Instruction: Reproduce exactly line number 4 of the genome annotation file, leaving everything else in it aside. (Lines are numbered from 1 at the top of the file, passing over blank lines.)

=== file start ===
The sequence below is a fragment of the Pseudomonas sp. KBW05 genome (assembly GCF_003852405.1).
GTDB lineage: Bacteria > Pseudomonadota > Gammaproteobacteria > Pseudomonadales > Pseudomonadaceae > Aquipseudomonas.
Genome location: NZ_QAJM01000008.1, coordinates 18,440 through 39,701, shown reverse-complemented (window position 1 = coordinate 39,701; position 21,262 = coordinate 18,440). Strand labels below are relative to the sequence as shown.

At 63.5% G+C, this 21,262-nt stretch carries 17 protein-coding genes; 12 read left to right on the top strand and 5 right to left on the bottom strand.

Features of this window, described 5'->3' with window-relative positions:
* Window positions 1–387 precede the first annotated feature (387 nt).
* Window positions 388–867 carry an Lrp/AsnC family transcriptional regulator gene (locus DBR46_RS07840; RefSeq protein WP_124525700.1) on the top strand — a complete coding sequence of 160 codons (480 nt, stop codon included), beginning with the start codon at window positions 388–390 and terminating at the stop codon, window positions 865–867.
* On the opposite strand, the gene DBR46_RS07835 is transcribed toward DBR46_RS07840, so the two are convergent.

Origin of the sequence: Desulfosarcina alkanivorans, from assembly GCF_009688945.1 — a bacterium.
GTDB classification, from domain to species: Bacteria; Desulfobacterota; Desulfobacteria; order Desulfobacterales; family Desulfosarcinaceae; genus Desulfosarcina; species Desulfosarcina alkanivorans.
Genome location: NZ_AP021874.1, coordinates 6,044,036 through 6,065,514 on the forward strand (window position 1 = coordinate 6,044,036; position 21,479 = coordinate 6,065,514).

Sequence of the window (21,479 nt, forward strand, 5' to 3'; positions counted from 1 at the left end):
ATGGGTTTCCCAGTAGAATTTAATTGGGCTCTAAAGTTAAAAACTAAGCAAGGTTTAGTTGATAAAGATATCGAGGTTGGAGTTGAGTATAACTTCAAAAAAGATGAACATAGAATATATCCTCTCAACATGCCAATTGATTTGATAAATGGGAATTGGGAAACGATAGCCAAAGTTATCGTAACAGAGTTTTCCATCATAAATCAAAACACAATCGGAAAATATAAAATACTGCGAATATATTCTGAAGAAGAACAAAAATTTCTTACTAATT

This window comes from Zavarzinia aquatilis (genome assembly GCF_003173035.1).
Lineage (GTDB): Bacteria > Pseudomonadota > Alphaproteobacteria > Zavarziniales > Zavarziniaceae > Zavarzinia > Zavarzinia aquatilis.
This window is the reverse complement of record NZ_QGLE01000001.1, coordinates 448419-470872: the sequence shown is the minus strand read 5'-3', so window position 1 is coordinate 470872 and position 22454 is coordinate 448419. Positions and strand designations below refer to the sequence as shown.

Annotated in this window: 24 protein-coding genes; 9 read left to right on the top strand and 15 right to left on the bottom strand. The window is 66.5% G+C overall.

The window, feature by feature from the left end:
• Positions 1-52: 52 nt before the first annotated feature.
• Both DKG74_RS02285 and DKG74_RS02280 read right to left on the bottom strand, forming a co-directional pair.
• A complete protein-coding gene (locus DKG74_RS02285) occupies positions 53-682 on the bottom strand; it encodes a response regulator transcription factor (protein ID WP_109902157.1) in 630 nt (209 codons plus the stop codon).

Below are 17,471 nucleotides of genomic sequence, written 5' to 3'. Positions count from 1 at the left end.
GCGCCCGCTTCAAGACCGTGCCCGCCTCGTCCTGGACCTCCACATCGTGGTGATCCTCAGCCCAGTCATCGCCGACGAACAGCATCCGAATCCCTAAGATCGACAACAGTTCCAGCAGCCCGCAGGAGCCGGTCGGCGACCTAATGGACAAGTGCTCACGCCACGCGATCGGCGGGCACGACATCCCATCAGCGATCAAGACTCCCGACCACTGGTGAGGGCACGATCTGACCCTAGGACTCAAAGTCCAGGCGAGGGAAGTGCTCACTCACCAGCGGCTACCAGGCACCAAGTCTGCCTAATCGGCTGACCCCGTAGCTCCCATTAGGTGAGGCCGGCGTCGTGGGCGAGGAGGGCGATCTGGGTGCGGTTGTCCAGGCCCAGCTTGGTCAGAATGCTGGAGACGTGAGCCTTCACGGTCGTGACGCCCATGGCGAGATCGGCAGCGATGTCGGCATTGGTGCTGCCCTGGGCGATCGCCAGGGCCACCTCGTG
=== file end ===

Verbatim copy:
At 63.5% G+C, this 21,262-nt stretch carries 17 protein-coding genes; 12 read left to right on the top strand and 5 right to left on the bottom strand.